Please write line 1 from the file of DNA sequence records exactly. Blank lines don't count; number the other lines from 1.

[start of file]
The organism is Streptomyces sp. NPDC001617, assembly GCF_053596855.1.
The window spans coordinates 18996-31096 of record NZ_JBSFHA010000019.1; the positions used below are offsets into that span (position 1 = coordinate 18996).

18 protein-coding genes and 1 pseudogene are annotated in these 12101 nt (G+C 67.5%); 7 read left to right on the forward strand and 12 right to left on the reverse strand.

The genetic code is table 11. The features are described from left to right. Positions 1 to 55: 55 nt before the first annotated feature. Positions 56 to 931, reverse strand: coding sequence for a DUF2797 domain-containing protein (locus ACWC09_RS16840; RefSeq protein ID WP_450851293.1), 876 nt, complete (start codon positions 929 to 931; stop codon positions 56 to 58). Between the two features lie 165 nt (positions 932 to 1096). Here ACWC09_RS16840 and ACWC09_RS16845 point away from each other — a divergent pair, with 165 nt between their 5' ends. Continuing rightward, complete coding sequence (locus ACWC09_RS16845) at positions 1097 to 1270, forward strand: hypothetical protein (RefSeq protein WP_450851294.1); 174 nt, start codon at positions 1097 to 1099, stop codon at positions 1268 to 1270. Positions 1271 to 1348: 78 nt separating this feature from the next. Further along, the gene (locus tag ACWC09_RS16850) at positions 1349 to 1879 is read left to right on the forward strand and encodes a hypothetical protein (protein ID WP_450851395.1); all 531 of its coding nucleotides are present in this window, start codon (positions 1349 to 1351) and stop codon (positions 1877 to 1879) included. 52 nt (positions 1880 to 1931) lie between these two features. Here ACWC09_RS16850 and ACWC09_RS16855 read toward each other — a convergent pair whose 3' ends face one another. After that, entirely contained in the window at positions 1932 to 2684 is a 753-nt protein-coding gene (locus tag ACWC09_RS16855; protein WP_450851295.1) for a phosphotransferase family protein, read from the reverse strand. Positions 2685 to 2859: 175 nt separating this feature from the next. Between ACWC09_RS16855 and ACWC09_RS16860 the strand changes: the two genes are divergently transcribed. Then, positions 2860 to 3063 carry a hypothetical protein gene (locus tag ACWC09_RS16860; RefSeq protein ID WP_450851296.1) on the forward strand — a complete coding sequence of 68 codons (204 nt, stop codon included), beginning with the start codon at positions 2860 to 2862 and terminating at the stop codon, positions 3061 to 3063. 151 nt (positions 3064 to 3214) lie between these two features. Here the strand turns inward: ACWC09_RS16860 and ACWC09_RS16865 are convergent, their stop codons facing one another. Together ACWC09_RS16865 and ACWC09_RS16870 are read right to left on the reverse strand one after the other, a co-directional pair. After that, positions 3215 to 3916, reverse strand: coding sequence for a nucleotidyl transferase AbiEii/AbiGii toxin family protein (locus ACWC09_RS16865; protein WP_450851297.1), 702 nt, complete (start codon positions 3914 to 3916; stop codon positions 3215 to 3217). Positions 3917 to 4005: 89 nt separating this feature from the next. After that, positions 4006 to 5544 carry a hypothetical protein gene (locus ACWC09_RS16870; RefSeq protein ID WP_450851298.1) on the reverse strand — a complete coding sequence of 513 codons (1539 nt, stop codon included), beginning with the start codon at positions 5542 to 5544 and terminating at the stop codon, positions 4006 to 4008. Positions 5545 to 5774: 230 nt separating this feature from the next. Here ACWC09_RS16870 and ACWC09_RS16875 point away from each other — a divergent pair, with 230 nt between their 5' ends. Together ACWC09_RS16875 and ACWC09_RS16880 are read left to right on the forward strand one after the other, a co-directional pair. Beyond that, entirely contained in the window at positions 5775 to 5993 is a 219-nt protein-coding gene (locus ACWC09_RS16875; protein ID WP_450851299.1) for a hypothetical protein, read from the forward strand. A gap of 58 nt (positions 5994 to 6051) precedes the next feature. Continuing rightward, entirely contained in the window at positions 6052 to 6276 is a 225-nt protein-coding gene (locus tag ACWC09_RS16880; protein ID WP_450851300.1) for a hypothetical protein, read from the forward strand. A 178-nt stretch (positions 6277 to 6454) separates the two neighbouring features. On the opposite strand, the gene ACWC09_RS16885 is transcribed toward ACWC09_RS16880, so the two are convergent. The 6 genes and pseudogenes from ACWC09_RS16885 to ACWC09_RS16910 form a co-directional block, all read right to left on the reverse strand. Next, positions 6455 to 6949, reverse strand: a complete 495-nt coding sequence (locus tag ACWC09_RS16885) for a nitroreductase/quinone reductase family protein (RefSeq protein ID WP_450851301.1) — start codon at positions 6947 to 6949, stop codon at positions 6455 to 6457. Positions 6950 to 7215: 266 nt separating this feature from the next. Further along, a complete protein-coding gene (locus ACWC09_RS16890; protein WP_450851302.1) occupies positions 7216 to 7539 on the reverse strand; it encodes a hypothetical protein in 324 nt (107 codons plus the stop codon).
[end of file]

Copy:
The organism is Streptomyces sp. NPDC001617, assembly GCF_053596855.1.